Pedicab driver Roger Lussier stretches out on his green chariot.PHOTO BY NICOLAUS CZARNECKI/METRO Pedicab driver Roger Lussier stretches out on his green chariot.PHOTO BY NICOLAUS CZARNECKI/METRO

Thirty-one-year-old Roger Lussier loves his city.

Luckily for him, he gets to spend his day boasting about it to tourists, rubbing elbows with its residents and taking in the city's iconic sights – all while working on his undoubtedly impressive glutes.


Since 2010, the affable Allston resident and Boston University alumn has put in thousands of hours peddling for Boston Pedicab.As part of Metro's Bold Bostonians series, Lussier shared the tricks of his trade, and tips for pedicab-wary passengers.

What exactly is a Pedicab?

It’s a 21-speed mountain bike attached to a fiber-glass tub with a padded seat on it
A lot of people call it a lot of different things. A rickshaw is actually not the correct term, but it has become an Americanized way of describing a pedicab. A rickshaw is technically the cabs you pull as you run. The running ones aren’t as common in America.

How did you get into the biz?

My friend was one of the original six pedicabbers. He’d been doing it for five years, and told me about an opportunity. I was a bartender at Our House West, which closed. I was jobless, and he knew I knew the city really well. Being a pedicab driver is similar to bartending in a lot of ways because it’s about creating a relationship with the person. I’ve had people hop on my pedicab and just want to talk.

What’s it like navigating the often cranky streets of Boston?

Pedicab driver Roger Lussier embarks on a fare. PHOTO BY NICOLAUS CZARNECKI/METRO Pedicab driver Roger Lussier embarks on a fare. PHOTO BY NICOLAUS CZARNECKI/METRO

It’s one of those things where when I’m riding a bike I kind of give a side eye to pedestrians, and when I’m driving I don’t want to deal with bikes. People who drive in the city respond well if you’re communicative; if you’re making eye contact and using hand signals, or waving and pointing. I think that’s why I’ve managed to ride so far without out any accidents.

How do you usually get their attention?

Depends on what part of the city we’re in. Sometimes just yelling "pedicab rides here!" works out pretty well. We’ll say, "open fare rides" or ‘"pay what you want rides." You kind of establish your own technique, and as long as you’re not bumming out all the other pedicab drivers with your technique, it works well.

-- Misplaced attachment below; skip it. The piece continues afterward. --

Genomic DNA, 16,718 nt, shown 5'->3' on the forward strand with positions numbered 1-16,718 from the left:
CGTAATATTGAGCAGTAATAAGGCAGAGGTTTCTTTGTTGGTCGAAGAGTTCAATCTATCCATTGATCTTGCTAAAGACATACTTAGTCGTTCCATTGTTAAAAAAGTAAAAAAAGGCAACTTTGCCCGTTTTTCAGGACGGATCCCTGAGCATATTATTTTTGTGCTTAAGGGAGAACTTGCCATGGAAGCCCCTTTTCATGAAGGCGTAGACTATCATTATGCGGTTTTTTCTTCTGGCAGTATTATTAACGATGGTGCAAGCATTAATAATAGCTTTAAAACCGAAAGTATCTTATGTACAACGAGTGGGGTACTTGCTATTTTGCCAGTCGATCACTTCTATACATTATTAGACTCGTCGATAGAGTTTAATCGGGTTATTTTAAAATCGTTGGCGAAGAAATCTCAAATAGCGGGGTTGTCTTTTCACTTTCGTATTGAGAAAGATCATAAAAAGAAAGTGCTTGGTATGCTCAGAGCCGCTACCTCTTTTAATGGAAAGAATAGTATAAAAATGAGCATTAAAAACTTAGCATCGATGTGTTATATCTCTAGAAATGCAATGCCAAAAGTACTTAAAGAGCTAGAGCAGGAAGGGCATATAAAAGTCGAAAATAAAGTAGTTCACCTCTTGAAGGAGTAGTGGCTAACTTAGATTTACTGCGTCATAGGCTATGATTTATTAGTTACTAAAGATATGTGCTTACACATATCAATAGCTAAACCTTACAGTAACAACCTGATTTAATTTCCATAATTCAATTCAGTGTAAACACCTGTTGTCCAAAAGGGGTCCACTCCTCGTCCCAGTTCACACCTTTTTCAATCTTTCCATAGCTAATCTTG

Speaking of fare, how much does it cost to catch a ride?

We have an open fare system, which allows a give and take. What I’ve started saying in the last few years is "pay me what you think I’ve earned." I found people respond pretty well to that. Some hop on, and have an idea of what they expect. Hopefully I exceed that idea through my knowledge of sports, and the city itself; with my sense of humor, and hopefully, my driving ability. I always ask them, "What was it worth to you?"

Do you encounter a lot of drunks?

I don't recall picking up anyone too obnoxious. I had a drunk guy once ask me, “If I can get that girl to get into the pedicab with me, can I get the ride for free?" and I’m like, "Well you don’t have a chance, so sure!”

Do people overlook pedicabs as an alternative way to get around the city?

I think that a lot of people who turn us down don’t realize that the open fare is actually the way that we operate. I think that’s probably the most common misconception. I’d also say other people think that we’d be slower than other ways of getting around – some people actually think we’d be slower than walking. That's not true.

What is your favorite place to cruise with passengers?

I really like to go down to the end of Long Wharf because it’s a really great view. A lot of people if they’re coming into town for a visit have reference to Logan [Airport] and their hotel. I get to show them Logan across the harbor and a long view of the Seaport District.

When does it get the craziest?

After Red Sox games. Lansdowne becomes a walking street. People have their back to you, so you just have to ring the bell and say “Pardon me! I hope you have a good time but I’ve gotta get through!” I get a good response back, and that’s how I’m able to get through the foot traffic.

What makes a pedicabber good at the job?

You have to be outgoing, know the city really well, think on your feet both with the way you’re navigating directions and traffic and also with what you’re saying to your passengers. You have to be considerate, knowledgable, and friendly. People like when you project a positive vibe. I find that a smile and being able to relate to someone is key. I’d also argue that since some passengers are not always good at making conversation, you have to read them. Sometimes it’s clear they just do not want to chitchat.

Is it difficult to carry, er, particularly overweight people?

That question comes up a lot, but honestly it's never an issue. It’s just a matter of putting the bike in the right gear. The weight limit on a pedicab is about 900 pounds. You don't need to be as strong as most people think, but you should definitely be in some semblance of shape. By the way, we've got some ladies, and I'd argue that the women who pedicab are even stronger than the men.

It seems you and your fellow pedicabbers have quite a camaraderie.

They are like brothers and sisters to me in many ways. That's what keeps me coming back; the community. We go out, and we have the time of our lives.

Follow Morgan Rousseau on Twitter: @MetroMorgan
Follow Metro Boston on Twitter: @MetroBOS

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